The Bills legend, Smith, is the premier pass rushing 3-4 defensive end in NFL history. Smith’s best season came in 1990 when he had 19 sacks. Smith was an absolute freak of nature, since he was undersized for the position at 262 pounds. The nature of the 3-4 makes you typically drive through opponents, rather than around them, so that lack of size for Smith should have been a major hindrance. It’s not easy to compare a modern NFL player to a legend like Smith, but if anyone deserves it, it’s Watt.

So how exactly can the Patriots stop Watt? Vollmer will need to get healthy fast this week — and the extra day of rest should benefit him — or he’ll need some major help on the right side of the offense to limit the Texans’ defensive lineman. One option is to bring an extra offensive lineman in as a tight end. Typically, the Patriots will make Nate Solder the tight end, and slot Marcus Cannon into the left tackle position. That’s a decent premise, but all that does is weaken the left side of the line, where they’ll have to face off against Antonio Smith and Connor Barwin. The Texans have also been known to slide Watt to the right side of the defense at times.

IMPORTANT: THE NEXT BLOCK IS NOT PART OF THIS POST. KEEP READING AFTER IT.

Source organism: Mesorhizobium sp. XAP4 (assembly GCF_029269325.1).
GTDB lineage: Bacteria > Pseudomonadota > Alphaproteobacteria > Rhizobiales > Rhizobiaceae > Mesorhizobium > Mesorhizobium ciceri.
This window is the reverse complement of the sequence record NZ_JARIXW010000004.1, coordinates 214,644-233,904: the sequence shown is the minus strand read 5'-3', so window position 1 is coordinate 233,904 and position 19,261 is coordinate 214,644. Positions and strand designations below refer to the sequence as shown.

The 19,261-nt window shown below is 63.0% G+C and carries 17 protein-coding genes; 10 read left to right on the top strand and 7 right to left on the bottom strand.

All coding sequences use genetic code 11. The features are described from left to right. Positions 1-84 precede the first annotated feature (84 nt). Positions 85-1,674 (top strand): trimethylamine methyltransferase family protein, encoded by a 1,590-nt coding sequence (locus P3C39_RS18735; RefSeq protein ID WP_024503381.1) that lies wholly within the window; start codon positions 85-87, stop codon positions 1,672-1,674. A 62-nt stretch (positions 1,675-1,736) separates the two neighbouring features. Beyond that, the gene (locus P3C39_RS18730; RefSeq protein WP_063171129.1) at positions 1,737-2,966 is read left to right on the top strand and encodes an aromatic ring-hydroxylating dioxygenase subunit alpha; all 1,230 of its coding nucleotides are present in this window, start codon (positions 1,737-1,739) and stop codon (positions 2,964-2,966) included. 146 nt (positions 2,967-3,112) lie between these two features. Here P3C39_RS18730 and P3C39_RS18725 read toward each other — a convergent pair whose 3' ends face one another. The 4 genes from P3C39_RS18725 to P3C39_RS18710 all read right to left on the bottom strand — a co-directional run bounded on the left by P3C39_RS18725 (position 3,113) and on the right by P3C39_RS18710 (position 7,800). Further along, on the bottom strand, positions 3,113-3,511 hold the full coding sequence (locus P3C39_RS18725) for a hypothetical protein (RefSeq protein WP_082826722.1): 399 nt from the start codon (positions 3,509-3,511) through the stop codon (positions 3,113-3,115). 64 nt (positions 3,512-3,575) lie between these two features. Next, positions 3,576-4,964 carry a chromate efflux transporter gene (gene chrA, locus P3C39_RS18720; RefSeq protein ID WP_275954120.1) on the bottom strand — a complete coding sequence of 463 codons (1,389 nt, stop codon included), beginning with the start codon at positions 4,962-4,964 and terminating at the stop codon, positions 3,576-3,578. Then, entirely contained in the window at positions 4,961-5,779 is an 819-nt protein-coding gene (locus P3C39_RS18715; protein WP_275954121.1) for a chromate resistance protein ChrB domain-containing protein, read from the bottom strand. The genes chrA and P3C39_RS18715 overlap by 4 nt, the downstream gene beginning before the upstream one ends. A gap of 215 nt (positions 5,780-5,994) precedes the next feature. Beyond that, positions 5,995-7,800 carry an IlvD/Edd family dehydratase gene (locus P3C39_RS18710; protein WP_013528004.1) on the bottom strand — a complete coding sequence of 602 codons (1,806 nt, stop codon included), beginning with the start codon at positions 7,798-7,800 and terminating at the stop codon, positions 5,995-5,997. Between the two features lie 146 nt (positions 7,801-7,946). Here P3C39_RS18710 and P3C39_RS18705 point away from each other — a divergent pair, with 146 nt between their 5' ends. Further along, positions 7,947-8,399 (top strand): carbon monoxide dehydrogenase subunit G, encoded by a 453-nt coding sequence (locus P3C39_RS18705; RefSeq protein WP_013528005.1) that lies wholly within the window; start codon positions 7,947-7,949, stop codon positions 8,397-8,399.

Vollmer will likely get help from his tight ends, and perhaps we’ll see Cannon or Solder next to him as well. It will be very important to see Dan Connolly or Logan Mankins healthy, though. Last week, the Patriots were without both players and Vollmer had little help next to him in Nick McDonald and Cannon. If Mankins and Connolly are healthy, he’ll get Connolly lined up next to him, if not, he’ll get Donald Thomas or McDonald.

Stopping Watt could be the difference in a win or a loss on Monday night, and since this game could ultimately decide playoff seeding, it could be the difference between home field advantage throughout the playoffs, a first round bye or neither. Vollmer faces a major task, and if he hadn’t struggled so much on Sunday, there would be no need to worry. Before the Dolphins game, Vollmer had been the best right tackle in all of football. Vollmer will need to reclaim that title, and if he stops Watt, maybe NFL fans will start praising him more.